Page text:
The blue bomber returns to his element once again in Capcom’s retro throwback title Mega Man 10, the second game modeled after the series original 8-bit roots. Mega Man 10 offers some new features to the formula including an easy mode to make the game more accessible to the easily frustrated and the ability to play through the game as Proto Man from the start, but does this manage to keep the game fresh or is the nostalgia starting to wear thin?
On the narrative front its best to keep expectations low. Mega Man’s strengths do not lie in the plot. This time around a robot targeting viral epidemic is causing the robots of the world to go hay wire, prompting Mega Man to step forward and face the eight robot masters that stand between him and the means for a cure. Its your typical Mega Man story thru and thru and it does well enough to keep Mega Man going about the usual business, and quite frankly, thats all it needs to do.
Following in the retro design of 2008’s Mega Man 9 Capcom has once again restored the blue bomber to his 8-bit roots. The game has no trouble fitting the part of its predecessors and, depending on how you look at it, thats a good thing. This is the classic Mega Man we grew up with and I personally wouldn’t have it any other way. The games sound track is a varied medley of catchy tunes you may accidentally find your self humming on occasion, however it fails to rise to the same level of some of the series best.
Mega Man’s gameplay maintains the standard for 2D platformers. Your reflexes will be tested as you navigate the cleverly designed stages in the game. While Mega Man 9 openly celebrated the difficulty of the original games this iteration tones it down a notch. Don’t be mistaken, Mega Man 10 is a hard game. Between the enemies unpredictable attacks, spikey pitfalls, and instances where precise timing will mean the difference between progressing forward or falling to your death, the game can be anything but a cake walk at times. Taking a leaf from Mega Man 2 Capcom has made the game more accessible by adding an easy mode which can lower the difficulty enough to make the game more accessible to anyone who can’t hack the game’s normal difficulty setting. Capcom has also thrown in a hard mode setting for the hardcore fans who enjoy a little bit of punishment.
As always, once you have conquered a robot master you will recieve their thematic weapon. The usual variety of flame, water, and defense based weapons carry over in different variations here. The weapons themselves have some unique characteristics, but their utility will seldom go beyond taking down the corresponding robot master thats weak to them. They may come in handy to deal with difficult enemy placements near risky jumps but don’t expect a substitute to your mega buster (sorry, no metal blade here Mega Man 2 fans)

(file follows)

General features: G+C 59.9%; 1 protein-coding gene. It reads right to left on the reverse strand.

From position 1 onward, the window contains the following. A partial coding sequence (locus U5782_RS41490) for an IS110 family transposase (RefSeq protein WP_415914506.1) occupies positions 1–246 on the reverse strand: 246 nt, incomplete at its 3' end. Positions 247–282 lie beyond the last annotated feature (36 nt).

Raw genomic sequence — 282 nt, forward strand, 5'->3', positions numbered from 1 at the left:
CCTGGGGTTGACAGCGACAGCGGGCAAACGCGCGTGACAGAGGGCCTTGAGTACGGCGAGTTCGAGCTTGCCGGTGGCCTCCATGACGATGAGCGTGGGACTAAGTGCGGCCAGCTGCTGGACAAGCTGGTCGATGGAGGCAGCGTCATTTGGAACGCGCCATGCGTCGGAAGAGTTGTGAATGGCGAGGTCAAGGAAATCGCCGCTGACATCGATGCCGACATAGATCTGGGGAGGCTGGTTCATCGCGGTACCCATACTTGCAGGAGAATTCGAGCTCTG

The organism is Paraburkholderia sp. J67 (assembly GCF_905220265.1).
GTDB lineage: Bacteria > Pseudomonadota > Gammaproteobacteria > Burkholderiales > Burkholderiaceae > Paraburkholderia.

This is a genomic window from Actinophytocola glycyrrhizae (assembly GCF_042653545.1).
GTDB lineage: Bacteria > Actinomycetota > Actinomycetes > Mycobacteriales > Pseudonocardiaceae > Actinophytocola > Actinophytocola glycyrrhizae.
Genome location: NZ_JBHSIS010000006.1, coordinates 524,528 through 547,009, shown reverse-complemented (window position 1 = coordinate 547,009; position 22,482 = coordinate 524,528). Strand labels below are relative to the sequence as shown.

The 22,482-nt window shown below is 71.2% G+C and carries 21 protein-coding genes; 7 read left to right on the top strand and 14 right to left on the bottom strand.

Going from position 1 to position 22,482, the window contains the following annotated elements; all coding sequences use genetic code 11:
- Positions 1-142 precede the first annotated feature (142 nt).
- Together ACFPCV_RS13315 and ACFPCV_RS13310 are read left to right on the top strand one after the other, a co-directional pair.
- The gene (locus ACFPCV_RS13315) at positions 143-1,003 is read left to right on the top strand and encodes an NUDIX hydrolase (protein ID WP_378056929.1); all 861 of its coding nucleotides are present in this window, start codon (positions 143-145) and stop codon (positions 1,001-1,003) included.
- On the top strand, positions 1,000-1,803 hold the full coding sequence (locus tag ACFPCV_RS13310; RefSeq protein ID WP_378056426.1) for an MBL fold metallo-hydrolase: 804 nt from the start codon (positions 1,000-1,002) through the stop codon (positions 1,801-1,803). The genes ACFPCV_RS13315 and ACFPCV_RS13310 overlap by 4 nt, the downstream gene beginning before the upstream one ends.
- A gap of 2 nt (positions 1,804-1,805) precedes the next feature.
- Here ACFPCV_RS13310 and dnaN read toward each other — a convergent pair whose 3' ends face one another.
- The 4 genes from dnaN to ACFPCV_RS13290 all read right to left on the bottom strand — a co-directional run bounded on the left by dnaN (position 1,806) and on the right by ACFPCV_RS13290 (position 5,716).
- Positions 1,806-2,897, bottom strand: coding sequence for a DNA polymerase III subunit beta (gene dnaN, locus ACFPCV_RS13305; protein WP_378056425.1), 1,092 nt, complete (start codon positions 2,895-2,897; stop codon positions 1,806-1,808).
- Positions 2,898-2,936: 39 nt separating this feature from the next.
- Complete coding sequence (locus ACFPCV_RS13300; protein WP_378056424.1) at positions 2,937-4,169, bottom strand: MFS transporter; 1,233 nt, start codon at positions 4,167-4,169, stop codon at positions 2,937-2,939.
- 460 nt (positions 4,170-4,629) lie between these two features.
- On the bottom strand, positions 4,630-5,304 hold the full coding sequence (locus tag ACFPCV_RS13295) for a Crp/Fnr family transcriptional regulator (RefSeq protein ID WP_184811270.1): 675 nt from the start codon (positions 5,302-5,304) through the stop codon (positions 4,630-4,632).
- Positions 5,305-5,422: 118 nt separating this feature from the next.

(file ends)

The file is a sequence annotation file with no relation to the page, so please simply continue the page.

Capcom has also added the ability to cycle between weapons on the fly using the A and B buttons, which lends itself as a welcome addition to quickly switch between weapons when the situation calls though, be aware, you may inadvertently switch weapons in the heat of the moment.
From the start you have the choice whether to play through the game as Mega Man or Proto Man and there are key differences between the two. Mega Man plays just as he always has sans the ability to charge up his buster shot or perform a slide like he could in earlier games. These abilities now belong to Proto Man which, in addition to being able to block incoming projectiles with his shield mid jump and smaller amount of hits he can take, give a distinct difference in gameplay between the two characters. Its nice to have this option available from the start than recieve it later as DLC.
Though the overall package can seem simple at first glance there is a ton of content that ramps up the games replay value. Aside from a harder difficulty setting unlocked after completing the game on normal difficulty, there are a ton of challenges to keep the completionist busy ranging from the simple “beat the game” achievments to the seemingly impossible “Mr. Perfect” which requires you to beat the game without taking any damage.
Other additions that add value include a time attack mode where you can race to defeat a robot master and have your times posted on a leader board to compare with other players. There is also an option available for DLC which should release later this year. Between the challenges, various difficulty settings, and characters you can play with, Mega Man 10 is loaded for its price tag of only $10.
how we score
Mega Man 10 delivers the same satisfaction as Capcom’s 2008 retro throwback. Between new features to make the game more accessible, classic gameplay, and more content than you can shake a buster cannon at, Mega Man 10 is a good addition to the series and falls nicely in place with it’s 8-bit predecessors of the NES days of yore.